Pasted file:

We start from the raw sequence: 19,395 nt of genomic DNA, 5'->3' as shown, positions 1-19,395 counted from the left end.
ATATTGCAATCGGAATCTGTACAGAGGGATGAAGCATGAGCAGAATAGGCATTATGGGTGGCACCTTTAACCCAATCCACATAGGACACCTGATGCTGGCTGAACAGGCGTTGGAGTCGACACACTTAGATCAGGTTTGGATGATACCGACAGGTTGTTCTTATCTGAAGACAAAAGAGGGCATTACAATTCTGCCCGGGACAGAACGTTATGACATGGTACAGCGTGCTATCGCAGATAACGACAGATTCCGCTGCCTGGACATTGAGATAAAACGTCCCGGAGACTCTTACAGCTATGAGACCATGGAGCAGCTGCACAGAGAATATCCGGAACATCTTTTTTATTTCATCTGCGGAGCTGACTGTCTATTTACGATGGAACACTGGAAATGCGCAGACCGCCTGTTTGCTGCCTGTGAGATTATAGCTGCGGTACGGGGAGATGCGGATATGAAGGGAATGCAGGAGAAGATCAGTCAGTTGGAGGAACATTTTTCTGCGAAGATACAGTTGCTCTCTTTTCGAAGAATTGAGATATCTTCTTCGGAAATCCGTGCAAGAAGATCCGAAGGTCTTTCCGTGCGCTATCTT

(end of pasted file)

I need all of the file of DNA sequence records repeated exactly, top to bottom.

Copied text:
We start from the raw sequence: 19,395 nt of genomic DNA, 5'->3' as shown, positions 1-19,395 counted from the left end.
ATATTGCAATCGGAATCTGTACAGAGGGATGAAGCATGAGCAGAATAGGCATTATGGGTGGCACCTTTAACCCAATCCACATAGGACACCTGATGCTGGCTGAACAGGCGTTGGAGTCGACACACTTAGATCAGGTTTGGATGATACCGACAGGTTGTTCTTATCTGAAGACAAAAGAGGGCATTACAATTCTGCCCGGGACAGAACGTTATGACATGGTACAGCGTGCTATCGCAGATAACGACAGATTCCGCTGCCTGGACATTGAGATAAAACGTCCCGGAGACTCTTACAGCTATGAGACCATGGAGCAGCTGCACAGAGAATATCCGGAACATCTTTTTTATTTCATCTGCGGAGCTGACTGTCTATTTACGATGGAACACTGGAAATGCGCAGACCGCCTGTTTGCTGCCTGTGAGATTATAGCTGCGGTACGGGGAGATGCGGATATGAAGGGAATGCAGGAGAAGATCAGTCAGTTGGAGGAACATTTTTCTGCGAAGATACAGTTGCTCTCTTTTCGAAGAATTGAGATATCTTCTTCGGAAATCCGTGCAAGAAGATCCGAAGGTCTTTCCGTGCGCTATCTT